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I understand that this topic is a bit vague, but if someone could give me a pointer in the right direction, I would greatly appreciate it.

I'm currently an American undergraduate taking part in an internship at a Japanese engineering university in a professor's research lab for the summer. I have no prior experience with computer science research, and my understanding of it is pretty fuzzy, but I assumed it would involve a decent amount of theory and less software engineering practice.

However, many of the graduate students in my lab are working on projects that I would only think of as software engineering. For example, one is developing a system to effectively generalize how various sensors could interact with a common server. Another developed an iOS app and a server backend that basically gathers data from the app into the server for analysis (and the analysis isn't anything particularly special or innovative from what I understand).

The professor's main research project is developing a web app that uses a special algorithm to analyze discussions on a forum. The algorithm part is what I would think of as research, but from the papers I've read regarding it, they seem to focus on the app as a whole and less on the algorithm.

Do all of these things count as computer science research? Would they perhaps fall more under computer engineering research with less emphasis on computer science theory? And (at least in America, where I plan to attend graduate school) is this a common kind of research for graduate students and/or professors? It just seems strange to me that what I view as basically building a useful app counts as academic research. It seems more like engineering to me and less like research.

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What counts as research is a matter of opinion, and ultimately, up to the community of researchers who do research in that area. It will depend on the novelty of the work, what we learn from it, and what has previously been done. Generally, just building software usually isn't considered research if no new generalizable knowledge is created; but it can be considered research if it is aimed at developing new knowledge (e.g., evaluating a new technique for solving some problem we previously didn't know how to solve).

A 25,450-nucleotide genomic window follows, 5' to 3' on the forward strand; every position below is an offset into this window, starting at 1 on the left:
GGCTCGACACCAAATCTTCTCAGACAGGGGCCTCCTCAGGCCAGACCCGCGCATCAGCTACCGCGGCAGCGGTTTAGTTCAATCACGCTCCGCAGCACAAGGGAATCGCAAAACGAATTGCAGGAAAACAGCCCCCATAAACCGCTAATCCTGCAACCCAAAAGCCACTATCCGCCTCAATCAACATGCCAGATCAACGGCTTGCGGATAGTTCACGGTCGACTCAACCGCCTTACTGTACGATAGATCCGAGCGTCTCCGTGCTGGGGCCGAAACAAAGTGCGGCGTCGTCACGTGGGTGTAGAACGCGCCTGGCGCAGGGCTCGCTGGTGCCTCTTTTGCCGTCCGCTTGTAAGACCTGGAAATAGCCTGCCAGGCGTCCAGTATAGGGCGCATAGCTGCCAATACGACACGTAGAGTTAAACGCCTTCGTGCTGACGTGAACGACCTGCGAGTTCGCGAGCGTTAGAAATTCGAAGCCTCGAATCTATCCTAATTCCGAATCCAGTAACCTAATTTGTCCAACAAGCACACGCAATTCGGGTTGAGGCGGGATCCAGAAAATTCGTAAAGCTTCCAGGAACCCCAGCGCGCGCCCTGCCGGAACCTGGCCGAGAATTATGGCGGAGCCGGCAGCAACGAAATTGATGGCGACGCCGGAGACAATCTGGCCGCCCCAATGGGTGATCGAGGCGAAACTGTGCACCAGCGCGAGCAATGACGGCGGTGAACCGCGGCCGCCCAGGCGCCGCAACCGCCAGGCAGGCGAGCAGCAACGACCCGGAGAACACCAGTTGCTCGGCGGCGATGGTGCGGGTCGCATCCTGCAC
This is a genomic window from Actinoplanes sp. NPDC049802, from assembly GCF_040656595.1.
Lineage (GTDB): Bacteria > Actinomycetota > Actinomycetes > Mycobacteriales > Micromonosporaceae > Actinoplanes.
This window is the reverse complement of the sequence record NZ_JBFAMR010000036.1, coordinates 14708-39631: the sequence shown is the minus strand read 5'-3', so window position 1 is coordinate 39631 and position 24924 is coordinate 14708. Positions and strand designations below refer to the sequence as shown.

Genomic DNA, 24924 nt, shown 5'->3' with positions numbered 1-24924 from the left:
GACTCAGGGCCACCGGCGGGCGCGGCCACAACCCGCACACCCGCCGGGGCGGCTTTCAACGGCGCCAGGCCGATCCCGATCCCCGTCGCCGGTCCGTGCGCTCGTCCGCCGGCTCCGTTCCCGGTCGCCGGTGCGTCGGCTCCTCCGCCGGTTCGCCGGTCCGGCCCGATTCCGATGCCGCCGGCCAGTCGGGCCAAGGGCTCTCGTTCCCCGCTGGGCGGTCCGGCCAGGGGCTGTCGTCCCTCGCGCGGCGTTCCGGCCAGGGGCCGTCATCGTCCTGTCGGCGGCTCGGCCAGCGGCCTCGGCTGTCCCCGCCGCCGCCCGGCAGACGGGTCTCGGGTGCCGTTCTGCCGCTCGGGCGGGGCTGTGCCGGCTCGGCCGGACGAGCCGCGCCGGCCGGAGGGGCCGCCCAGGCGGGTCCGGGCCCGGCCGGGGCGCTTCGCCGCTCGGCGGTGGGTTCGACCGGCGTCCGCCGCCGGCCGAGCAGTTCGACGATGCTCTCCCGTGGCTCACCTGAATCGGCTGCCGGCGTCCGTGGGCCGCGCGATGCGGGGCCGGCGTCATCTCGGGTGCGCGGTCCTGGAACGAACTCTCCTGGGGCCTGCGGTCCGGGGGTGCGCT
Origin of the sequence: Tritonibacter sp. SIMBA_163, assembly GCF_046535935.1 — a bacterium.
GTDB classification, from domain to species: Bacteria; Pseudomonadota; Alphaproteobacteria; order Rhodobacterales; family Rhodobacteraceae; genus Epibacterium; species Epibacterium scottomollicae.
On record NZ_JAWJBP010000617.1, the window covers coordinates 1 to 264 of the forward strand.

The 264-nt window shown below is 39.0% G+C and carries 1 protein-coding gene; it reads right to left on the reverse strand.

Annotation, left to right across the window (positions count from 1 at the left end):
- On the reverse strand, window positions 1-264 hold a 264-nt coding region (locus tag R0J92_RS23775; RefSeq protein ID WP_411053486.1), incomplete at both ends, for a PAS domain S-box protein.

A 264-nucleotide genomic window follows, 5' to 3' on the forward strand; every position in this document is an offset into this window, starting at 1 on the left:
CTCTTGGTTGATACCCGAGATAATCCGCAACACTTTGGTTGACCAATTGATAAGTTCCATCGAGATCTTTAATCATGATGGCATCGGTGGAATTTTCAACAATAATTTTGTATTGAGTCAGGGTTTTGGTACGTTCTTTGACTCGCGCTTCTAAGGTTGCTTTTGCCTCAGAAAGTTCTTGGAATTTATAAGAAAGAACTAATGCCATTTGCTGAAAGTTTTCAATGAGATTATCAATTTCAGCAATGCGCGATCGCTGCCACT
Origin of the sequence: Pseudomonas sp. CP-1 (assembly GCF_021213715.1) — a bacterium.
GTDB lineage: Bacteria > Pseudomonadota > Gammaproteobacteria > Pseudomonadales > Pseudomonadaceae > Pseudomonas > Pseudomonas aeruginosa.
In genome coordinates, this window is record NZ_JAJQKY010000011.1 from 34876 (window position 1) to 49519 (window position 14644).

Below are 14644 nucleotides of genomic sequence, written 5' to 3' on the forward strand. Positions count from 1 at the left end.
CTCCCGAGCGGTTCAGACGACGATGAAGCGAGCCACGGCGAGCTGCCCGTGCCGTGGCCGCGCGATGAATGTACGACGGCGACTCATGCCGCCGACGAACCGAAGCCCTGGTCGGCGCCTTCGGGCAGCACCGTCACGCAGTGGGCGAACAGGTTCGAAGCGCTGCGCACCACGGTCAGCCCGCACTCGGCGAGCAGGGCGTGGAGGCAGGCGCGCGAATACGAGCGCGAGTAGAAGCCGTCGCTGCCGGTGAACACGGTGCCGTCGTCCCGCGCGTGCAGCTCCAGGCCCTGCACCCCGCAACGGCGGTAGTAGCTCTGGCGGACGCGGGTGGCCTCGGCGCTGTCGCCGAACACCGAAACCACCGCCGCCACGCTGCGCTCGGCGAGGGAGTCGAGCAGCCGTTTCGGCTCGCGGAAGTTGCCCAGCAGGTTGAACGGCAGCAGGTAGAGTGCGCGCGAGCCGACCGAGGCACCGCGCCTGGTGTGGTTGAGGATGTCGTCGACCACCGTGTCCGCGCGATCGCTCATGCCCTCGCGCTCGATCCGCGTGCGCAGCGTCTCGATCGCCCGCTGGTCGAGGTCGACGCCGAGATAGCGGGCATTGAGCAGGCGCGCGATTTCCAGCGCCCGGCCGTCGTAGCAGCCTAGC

You are right: just building a useful app isn't normally considered research. However, this can be tricky to tell from the outside, because developing a new technique to solve some problem can be research, and if you have a new idea that you think might solve some problem, often the way you to evaluate that idea is to implement it and see whether it does indeed lead to the claimed improvements -- which from the outside can look like you're "just" building a useful app.

So, telling research apart from engineering can sometimes be a bit tricky, especially for someone new to research. Also, understand that this is somewhat subjective. One person's research can be another person's "mere engineering"; the community doesn't always agree on what ought to be publishable. Ultimately, this comes down to a judgement call, one that has to be informed by deep knowledge of the area and also by a sense of "taste" that is developed through experience. We're unlikely to be able to answer whether a specific project of yours counts as research, because we lack that deep domain knowledge of the area, and because the description in the question is too shallow to tell. If you're new to research, you might also have a hard time judging this.

If you're new to research, this is why you work with an advisor who is experienced in research. Identifying useful problems to work on that are research-oriented and likely to lead to publishable results is one of the primary roles of your advisor/mentor.

Of course, if you don't know whether you can trust your advisor, and you don't know how to make those judgements yourself (because you are new to research and not an expert in that area), then you have a more basic problem. Therefore, let me suggest a useful proxy. Is the professor's work getting published in reputable peer-reviewed forums? If it is, then at least that research community considers it research, which is good enough. If it isn't, then you have reason to be wary. Thus, with this idea, you can look at the publication record from that group over the past 3 years or so and see what their track record is.